Dell announces new Latin America head

Former head of the firm's Brazilian subsidiary Luis Gonçalves becomes responsible for the entire region.
Written by Angelica Mari, Contributing Writer

Dell Technologies has announced the appointment of a new head for its operations in Latin America, as part of a reshuffle in the company's top management in the region.

The new incumbent is Luis Gonçalves, who replaces the previous postholder, Diego Majdalani. The latter has been appointed president of the company's channel operation in international markets. In his new role, Majdalani will be responsible for Latin America, Europe, Middle East and Africa, as well as Asia Pacific and China.

Gonçalves, a Brazilian national, has been working at Dell for over 20 years. During his tenure at the company so far, he held leadership positions across a number of key markets for the company in Latin America: he led the operations in Chile and Bolivia, between 2009 and 2011, then moved on to become director-general of the firm's operations in Mexico, a role the executive held between 2011 and 2013. Gonçalves became the leader of the Brazilian subsidiary in 2014.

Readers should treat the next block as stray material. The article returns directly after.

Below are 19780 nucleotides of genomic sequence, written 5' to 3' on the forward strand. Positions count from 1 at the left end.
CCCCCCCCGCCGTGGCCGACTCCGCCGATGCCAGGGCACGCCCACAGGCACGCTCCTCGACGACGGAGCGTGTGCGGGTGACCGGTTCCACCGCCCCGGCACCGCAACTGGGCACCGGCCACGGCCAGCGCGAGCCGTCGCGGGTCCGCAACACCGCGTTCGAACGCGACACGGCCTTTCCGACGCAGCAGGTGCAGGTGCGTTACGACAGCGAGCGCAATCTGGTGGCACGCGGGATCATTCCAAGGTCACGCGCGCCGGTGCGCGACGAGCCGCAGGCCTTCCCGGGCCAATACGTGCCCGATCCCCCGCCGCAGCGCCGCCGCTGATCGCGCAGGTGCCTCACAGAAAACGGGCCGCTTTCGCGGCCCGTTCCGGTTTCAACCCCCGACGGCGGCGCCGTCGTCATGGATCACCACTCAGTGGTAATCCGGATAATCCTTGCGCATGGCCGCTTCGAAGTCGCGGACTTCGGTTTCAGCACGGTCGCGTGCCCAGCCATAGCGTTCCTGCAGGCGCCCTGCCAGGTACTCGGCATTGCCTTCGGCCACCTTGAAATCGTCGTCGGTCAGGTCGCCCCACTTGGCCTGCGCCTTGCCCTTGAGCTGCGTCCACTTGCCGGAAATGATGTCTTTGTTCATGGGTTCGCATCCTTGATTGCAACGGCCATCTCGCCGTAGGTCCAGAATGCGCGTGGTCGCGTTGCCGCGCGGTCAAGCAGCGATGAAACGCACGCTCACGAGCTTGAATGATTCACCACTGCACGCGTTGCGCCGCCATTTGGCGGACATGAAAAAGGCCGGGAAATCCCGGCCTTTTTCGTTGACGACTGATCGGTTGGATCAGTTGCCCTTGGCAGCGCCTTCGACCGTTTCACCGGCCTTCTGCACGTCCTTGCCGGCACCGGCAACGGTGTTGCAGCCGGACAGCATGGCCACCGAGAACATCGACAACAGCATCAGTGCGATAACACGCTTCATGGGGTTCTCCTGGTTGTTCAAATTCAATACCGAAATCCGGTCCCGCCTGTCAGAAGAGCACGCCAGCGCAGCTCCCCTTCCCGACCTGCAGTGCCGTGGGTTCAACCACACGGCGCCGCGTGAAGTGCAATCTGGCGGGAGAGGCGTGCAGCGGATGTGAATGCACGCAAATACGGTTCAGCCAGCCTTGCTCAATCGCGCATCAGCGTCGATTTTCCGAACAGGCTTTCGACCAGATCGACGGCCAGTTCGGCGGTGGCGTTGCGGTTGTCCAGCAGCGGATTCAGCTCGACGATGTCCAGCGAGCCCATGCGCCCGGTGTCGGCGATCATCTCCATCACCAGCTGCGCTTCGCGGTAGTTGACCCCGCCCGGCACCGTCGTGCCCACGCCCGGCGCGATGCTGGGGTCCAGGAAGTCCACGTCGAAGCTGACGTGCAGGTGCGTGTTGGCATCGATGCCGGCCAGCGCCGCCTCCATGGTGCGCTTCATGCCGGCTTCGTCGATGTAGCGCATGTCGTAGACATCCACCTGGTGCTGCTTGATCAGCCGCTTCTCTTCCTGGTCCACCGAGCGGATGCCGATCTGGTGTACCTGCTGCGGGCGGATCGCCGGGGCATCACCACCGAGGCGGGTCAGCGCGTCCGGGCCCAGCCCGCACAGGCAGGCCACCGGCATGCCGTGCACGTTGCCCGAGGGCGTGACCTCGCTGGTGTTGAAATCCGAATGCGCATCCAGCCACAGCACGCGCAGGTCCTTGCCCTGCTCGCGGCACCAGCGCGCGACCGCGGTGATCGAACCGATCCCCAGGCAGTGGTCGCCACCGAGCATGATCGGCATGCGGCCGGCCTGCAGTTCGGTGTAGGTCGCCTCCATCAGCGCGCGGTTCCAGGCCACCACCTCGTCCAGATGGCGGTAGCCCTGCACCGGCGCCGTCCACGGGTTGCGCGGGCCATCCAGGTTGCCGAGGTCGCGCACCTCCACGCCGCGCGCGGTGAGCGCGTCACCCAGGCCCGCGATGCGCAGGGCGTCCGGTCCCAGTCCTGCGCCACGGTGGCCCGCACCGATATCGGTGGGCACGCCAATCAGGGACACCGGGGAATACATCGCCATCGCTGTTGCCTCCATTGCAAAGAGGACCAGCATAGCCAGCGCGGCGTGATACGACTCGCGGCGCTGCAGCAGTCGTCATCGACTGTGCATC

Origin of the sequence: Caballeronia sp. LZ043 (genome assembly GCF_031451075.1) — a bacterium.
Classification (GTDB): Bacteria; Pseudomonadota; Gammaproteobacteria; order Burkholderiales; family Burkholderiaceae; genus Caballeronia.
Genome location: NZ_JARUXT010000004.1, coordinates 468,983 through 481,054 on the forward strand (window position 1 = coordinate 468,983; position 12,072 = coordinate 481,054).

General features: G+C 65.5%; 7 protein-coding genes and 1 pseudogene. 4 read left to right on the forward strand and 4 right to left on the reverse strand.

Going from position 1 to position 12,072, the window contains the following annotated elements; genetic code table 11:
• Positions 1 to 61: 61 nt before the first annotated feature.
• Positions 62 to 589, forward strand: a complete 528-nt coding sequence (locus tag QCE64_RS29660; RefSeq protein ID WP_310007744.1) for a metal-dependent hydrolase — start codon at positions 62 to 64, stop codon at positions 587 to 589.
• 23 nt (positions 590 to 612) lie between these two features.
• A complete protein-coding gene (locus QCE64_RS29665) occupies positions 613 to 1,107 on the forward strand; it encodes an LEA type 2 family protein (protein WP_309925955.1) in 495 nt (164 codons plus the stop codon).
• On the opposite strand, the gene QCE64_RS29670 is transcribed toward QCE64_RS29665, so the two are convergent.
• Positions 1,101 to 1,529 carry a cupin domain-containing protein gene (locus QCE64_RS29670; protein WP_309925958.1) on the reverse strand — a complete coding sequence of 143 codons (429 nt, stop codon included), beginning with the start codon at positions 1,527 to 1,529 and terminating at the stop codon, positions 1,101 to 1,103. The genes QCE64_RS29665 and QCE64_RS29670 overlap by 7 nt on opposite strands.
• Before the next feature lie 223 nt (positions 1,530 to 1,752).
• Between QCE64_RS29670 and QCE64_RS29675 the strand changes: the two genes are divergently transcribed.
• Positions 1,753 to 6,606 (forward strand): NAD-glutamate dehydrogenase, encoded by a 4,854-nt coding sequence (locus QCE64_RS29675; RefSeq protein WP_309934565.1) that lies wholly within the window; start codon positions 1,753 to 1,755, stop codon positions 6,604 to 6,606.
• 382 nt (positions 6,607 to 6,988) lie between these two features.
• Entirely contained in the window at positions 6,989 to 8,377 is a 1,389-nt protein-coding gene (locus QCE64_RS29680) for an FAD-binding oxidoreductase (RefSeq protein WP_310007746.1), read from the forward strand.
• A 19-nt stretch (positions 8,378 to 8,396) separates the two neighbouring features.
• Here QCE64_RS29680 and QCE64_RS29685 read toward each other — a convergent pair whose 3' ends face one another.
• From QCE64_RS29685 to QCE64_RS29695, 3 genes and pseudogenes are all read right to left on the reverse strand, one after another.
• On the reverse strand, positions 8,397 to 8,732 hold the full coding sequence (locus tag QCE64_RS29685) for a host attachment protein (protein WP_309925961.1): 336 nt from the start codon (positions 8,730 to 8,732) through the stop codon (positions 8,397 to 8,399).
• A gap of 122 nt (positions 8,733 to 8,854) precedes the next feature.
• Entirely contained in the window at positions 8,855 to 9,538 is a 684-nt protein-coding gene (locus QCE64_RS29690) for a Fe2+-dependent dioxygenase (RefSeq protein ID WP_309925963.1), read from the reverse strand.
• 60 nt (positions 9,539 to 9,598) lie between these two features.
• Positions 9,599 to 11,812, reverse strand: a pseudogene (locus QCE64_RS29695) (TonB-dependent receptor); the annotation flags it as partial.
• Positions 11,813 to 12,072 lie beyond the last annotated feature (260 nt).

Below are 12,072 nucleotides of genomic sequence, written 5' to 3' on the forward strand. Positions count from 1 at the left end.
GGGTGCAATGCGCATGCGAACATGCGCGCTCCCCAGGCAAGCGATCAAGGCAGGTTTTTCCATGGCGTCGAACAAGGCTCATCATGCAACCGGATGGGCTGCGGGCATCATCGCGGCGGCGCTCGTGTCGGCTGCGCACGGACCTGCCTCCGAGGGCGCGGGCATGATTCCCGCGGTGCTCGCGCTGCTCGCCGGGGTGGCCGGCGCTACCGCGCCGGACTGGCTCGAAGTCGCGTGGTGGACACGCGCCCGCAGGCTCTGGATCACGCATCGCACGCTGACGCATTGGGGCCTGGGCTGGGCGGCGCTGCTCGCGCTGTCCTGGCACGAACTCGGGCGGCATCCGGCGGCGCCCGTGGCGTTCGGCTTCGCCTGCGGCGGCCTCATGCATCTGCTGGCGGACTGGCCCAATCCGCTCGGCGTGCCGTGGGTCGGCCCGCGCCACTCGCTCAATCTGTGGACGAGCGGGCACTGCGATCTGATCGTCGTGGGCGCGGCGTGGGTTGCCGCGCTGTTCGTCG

In his new role as president for Dell's business in Brazil, Gonçalves will be reporting to Angus Hegarty, president for international markets, and will be accountable for the firm's 40 Latin American operations. A new leader for the company's Brazil business will be named in the coming weeks.

The last few weeks have seen a number of leadership changes in large technology firms in Latin America: enterprise software giant SAP has promoted Cristina Palmaka, previously president for the Brazilian subsidiary, as the new leader for Latin America. She has started on the new role on August 3. 

Microsoft has seen the departure of its leader for Latin America - Cesar Cernuda, who left to join NetApp - and awaits the conclusion of a court case involving Rodrigo Kede Lima, a former IBM executive, who has been prevented from joining Microsoft as vice president for the Latin American operations due to an alleged breach of his non-compete agreement.

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